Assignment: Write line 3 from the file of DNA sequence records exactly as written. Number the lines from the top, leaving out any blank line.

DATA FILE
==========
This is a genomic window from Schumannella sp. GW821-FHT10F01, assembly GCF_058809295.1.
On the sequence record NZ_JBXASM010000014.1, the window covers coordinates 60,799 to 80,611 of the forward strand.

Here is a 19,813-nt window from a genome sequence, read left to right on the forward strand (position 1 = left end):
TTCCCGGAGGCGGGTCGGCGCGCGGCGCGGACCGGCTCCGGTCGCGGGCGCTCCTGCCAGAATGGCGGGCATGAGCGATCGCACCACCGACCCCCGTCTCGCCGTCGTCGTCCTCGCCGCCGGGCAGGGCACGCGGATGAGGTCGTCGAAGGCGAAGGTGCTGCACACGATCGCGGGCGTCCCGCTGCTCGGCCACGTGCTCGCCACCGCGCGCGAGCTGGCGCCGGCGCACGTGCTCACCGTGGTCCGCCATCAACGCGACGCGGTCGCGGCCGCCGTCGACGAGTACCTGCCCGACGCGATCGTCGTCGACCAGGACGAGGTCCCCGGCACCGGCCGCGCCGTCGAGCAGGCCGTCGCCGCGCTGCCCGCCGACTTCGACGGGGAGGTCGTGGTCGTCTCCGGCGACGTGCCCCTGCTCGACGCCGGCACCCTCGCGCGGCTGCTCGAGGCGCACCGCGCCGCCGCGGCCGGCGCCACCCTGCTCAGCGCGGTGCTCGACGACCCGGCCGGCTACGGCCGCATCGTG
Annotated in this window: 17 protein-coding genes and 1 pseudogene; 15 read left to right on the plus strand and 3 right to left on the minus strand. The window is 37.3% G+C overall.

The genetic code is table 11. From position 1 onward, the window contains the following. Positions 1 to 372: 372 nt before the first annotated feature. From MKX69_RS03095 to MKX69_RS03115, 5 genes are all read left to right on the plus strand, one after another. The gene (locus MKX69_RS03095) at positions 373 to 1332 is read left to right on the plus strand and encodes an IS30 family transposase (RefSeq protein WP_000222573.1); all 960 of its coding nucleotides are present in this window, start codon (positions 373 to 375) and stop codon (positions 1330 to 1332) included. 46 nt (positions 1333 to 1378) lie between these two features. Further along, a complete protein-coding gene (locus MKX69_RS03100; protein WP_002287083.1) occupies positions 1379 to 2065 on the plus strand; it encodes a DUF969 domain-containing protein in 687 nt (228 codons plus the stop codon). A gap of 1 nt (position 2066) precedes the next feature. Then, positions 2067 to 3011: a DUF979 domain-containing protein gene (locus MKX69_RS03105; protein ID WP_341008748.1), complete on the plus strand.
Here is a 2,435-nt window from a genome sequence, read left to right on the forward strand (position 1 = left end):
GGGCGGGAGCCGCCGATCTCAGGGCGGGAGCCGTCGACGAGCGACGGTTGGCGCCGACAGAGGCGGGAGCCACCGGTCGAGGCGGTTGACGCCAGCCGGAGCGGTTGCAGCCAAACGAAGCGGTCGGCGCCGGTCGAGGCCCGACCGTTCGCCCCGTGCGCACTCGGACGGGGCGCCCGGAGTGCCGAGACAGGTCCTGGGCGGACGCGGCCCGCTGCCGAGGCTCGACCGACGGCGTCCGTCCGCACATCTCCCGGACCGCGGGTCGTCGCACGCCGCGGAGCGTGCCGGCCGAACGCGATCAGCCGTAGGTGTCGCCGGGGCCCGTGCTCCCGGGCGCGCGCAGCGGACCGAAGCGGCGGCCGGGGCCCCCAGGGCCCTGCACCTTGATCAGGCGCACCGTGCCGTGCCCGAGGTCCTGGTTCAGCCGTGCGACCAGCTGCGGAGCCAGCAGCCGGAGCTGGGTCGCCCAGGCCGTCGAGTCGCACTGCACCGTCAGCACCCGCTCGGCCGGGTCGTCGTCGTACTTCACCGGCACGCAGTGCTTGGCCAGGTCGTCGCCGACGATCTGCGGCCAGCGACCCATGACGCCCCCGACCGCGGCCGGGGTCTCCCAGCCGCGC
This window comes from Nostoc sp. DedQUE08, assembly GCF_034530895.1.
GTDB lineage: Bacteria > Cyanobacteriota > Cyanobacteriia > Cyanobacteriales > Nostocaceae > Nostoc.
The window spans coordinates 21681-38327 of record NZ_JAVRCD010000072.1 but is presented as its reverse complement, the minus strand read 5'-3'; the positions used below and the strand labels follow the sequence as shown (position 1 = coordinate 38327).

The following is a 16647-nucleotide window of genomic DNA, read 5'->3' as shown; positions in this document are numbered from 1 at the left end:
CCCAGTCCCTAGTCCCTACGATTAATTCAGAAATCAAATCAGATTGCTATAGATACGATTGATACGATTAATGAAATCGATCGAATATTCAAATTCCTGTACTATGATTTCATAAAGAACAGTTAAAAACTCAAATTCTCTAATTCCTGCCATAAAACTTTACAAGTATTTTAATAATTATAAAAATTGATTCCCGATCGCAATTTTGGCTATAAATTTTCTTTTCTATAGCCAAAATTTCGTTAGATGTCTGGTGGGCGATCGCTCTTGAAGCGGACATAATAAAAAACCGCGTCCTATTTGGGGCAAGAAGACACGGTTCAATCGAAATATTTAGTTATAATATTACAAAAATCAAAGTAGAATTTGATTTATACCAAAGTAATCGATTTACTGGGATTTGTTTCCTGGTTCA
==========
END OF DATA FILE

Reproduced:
Here is a 19,813-nt window from a genome sequence, read left to right on the forward strand (position 1 = left end):